There is, of course, no shortage of appeal to expertise. Public opinion and policy are influenced by the perception of expert opinion: Witness the standard procedure in Congressional hearings and news media stories on technical issues. In public forums, the impression is often given by those who attack tests (e.g., CBS News, 1975; Larry P. v. Wilson Riles, 1979) that many of the longaccepted “facts” about intelligence tests are subjects of great dispute within the expert community or that most experts actually agree, for example, that tests are culturally biased, meaningless as anything but predictors of success in school, and unrelated to an individual’s genetic endowment. These claims may very well be true, but they are rarely made with sufficient supporting evidence. It is important, therefore, to try to assess the veracity of assertions that there is substantial controversy about, and even animosity toward, testing among those most familiar with the empirical evidence.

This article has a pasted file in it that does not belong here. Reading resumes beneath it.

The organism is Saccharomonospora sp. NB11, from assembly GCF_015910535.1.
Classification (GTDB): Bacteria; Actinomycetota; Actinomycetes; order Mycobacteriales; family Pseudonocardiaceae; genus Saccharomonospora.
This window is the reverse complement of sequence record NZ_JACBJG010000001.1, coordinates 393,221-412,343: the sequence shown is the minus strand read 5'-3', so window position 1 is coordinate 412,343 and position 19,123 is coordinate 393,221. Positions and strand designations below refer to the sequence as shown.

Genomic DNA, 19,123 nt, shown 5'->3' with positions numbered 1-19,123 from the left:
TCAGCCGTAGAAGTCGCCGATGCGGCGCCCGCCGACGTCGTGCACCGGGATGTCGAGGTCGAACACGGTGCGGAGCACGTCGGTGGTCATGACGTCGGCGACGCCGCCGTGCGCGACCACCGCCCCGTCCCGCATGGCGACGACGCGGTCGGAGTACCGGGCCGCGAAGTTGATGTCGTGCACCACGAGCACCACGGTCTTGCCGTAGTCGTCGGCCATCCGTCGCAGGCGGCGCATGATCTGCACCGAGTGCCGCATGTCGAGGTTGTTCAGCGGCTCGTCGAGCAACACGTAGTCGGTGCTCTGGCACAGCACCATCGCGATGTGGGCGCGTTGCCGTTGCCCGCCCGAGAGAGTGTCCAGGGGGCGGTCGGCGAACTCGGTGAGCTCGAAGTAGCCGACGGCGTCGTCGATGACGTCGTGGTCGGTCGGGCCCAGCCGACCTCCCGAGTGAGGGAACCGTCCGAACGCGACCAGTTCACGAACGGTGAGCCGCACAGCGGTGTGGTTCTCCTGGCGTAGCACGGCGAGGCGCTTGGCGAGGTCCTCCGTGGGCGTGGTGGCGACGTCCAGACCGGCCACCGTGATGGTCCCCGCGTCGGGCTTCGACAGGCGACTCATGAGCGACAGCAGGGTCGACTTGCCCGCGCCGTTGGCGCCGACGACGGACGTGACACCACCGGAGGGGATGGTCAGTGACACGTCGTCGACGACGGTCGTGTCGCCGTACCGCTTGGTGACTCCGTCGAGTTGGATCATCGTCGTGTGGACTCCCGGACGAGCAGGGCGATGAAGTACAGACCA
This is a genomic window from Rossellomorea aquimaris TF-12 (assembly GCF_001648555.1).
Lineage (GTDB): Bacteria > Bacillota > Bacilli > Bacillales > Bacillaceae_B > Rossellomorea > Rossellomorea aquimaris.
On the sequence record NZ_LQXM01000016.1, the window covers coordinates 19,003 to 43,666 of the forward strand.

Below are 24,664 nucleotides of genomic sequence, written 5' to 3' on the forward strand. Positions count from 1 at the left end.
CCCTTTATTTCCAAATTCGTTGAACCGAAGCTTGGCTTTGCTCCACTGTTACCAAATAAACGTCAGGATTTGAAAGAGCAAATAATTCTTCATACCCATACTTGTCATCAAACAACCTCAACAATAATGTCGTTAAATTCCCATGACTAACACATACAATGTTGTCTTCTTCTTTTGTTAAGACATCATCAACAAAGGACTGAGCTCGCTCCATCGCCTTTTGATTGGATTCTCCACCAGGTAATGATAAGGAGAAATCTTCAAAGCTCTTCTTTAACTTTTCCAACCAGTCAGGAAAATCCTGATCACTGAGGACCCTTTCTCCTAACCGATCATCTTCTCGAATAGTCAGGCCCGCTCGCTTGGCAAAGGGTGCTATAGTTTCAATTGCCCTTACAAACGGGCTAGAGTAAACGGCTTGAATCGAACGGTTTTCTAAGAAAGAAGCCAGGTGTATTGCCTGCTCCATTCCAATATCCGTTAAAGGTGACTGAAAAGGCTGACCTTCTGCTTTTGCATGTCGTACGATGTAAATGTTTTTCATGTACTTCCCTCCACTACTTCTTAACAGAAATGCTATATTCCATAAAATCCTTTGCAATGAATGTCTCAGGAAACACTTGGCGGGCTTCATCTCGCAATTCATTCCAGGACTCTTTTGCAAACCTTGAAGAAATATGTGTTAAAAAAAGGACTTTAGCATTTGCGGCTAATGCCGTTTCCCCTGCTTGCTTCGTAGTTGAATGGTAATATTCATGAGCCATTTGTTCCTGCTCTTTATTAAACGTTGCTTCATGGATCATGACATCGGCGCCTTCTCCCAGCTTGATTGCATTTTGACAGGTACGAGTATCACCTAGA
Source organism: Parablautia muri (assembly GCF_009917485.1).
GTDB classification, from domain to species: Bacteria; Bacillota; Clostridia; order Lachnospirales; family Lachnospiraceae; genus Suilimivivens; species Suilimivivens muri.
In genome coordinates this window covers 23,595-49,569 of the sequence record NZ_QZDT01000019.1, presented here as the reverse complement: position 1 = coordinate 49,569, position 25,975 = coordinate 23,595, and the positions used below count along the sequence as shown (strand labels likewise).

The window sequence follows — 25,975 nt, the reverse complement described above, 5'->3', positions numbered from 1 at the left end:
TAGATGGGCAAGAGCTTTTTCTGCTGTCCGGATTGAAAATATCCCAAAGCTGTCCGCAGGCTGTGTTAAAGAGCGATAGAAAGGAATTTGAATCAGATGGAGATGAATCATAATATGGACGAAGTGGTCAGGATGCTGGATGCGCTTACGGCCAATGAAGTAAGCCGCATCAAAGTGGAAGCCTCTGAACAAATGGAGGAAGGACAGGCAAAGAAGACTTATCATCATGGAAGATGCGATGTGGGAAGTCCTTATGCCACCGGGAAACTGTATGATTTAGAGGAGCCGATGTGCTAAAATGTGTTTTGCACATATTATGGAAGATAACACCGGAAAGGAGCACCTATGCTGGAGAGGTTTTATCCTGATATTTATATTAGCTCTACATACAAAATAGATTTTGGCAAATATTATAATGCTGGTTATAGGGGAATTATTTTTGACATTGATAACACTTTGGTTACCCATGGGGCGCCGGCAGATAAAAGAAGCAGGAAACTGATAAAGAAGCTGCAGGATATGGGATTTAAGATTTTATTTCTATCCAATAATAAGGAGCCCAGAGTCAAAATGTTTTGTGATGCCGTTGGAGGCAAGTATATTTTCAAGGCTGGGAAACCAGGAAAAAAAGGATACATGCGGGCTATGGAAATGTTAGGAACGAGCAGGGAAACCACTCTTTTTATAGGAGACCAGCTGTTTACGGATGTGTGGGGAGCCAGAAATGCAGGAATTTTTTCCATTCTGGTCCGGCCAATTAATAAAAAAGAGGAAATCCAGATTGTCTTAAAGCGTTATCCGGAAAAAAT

Surveys of opinion on intelligence testing and related issues, among any group, have been scarce since the advent of the most recent wave (post 1969) of testing criticism (see Brim, Glass, Neulinger, & Firestone, 1969, for an earlier comprehensive survey of public opinion, and Lerner, 1981, for a review of more recent public opinion surveys). One group that has been particularly ill served by survey research is testing experts. Those who conduct research on the nature of intelligence and test use and those who design and validate tests, and who therefore are most qualified to evaluate criticisms of testing in the context of the body of psychometric and cognitive ability literature have rarely been asked their opinions about the most important issues of public contention surrounding intelligence tests. To date, there are no comprehensive polls of this sort.